New York Attorney General closes inquiry into Nature Conservancy's US$9.8M sale to the state of 20,000 acres of Adirondack forest, finds transaction complied with all relevant laws
May 12, 2011
– A year-long investigation by New York's Attorney General's office into the US$9.8M Adirondack forest deal between the state and the Nature Conservancy has found that nothing improper took place, the Times-Union reported on May 11.
Rachel Doft, assistant attorney general in the Public Integrity Bureau, said in a May 6 letter that the office of the Attorney General is no longer pursuing its investigation. She continued: "The Attorney General found that The Nature Conservancy complied with all relevant laws, regulations and policies in connection with those transactions and has concluded its inquiry at this time."
The investigation focused on The Nature Conservancy's sale in 2008 to the state of about 20,000 acres in Clinton County that were added to the forever-wild Forest Preserve. It was launched a year ago by then-Attorney General Andrew Cuomo after allegations by the New York Post that the conservancy profited excessively from sale of the land, which it had purchased four years earlier from Domtar.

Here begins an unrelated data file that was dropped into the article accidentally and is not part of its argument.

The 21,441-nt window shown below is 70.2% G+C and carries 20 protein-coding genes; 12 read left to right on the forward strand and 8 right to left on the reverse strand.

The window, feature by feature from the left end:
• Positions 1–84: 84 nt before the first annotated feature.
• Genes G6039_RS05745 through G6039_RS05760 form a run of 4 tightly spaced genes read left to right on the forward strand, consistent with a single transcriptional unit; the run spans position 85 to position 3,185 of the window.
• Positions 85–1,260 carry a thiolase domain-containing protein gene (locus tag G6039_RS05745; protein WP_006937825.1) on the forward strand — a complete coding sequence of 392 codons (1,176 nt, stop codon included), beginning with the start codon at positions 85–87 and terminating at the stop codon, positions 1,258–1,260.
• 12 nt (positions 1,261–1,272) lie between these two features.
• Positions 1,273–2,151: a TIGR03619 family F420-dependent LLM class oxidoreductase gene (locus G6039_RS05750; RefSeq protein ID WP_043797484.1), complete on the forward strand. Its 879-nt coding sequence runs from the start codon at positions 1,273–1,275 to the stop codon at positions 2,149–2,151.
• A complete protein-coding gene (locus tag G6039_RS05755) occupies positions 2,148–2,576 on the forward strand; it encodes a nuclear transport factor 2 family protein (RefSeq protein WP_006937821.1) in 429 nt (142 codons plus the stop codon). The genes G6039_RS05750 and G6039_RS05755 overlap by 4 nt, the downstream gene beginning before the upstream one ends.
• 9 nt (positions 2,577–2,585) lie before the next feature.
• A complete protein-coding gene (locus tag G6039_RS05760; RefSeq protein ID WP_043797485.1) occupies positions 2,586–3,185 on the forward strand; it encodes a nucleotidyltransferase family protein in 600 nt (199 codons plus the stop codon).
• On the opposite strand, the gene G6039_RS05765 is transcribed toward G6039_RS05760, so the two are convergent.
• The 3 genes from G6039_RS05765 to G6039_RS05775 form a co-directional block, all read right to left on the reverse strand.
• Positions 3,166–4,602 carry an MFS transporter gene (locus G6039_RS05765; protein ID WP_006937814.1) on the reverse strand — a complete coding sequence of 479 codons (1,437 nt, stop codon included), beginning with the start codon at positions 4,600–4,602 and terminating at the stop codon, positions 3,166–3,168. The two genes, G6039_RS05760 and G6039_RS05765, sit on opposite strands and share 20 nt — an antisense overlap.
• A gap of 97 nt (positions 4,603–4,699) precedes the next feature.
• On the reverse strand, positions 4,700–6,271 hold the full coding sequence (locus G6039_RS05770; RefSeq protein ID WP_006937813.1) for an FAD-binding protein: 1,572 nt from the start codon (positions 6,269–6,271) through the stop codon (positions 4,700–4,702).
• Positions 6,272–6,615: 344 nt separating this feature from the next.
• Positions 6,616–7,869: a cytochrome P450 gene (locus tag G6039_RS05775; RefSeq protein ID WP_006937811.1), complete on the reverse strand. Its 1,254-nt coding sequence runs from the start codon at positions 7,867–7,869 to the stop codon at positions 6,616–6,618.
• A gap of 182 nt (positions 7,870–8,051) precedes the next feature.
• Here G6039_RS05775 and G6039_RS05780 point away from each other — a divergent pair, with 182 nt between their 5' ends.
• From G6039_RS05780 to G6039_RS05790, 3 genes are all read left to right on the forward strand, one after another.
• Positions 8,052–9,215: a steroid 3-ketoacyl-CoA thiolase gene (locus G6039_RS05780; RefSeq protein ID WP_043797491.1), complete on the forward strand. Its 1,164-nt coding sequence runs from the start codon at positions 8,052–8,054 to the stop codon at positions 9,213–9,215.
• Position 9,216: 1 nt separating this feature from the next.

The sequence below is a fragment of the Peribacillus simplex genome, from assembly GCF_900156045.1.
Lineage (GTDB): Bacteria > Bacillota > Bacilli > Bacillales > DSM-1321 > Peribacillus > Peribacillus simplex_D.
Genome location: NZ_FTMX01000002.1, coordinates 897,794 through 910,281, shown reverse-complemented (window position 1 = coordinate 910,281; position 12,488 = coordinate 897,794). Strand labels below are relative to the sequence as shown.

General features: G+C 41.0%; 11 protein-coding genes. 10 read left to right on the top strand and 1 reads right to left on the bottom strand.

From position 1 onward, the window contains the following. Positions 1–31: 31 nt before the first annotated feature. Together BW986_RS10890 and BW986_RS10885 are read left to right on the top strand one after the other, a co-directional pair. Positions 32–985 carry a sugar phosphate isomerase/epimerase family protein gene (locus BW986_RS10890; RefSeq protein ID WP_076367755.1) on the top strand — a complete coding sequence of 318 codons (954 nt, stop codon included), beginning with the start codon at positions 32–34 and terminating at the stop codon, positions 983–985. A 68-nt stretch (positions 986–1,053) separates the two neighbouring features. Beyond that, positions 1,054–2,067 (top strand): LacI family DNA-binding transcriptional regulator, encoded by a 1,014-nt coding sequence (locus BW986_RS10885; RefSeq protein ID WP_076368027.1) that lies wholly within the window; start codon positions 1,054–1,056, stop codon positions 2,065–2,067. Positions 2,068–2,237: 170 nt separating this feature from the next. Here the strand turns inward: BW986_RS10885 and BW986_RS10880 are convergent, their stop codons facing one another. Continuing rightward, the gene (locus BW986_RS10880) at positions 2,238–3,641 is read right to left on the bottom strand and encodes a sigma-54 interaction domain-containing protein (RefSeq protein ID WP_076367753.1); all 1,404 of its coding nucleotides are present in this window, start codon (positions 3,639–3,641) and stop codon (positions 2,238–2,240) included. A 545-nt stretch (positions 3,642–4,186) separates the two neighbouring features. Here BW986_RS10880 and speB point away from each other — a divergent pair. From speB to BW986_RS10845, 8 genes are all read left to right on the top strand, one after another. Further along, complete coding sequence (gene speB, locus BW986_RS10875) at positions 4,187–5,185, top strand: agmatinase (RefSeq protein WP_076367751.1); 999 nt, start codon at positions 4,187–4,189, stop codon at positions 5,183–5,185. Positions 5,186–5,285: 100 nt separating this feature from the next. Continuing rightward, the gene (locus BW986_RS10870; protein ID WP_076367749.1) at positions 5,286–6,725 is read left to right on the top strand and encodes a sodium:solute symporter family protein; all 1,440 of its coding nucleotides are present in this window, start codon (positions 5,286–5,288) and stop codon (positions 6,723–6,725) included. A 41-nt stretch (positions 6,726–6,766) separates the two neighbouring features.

The Nature Conservancy paid Domtar US$6.3 million for the land and sold it to the state for $9.8 million. The Post alleged that the conservancy made millions on the deal, but did not report that it also spent $3.4 million on voluntary local property taxes, interest on a private loan used to buy the land, and surveying and subdivision legal costs. That meant the sale yielded a profit of about $100,000, or less than 2%.
"The Nature Conservancy is pleased with the outcome described in the letter and proud to work in partnership with New York State to protect ecologically and economically important lands for the benefit of people and nature," said conservancy spokeswoman Connie Prickett.
The primary source of this article is the Times-Union, Albany, New York, on May 11, 2011.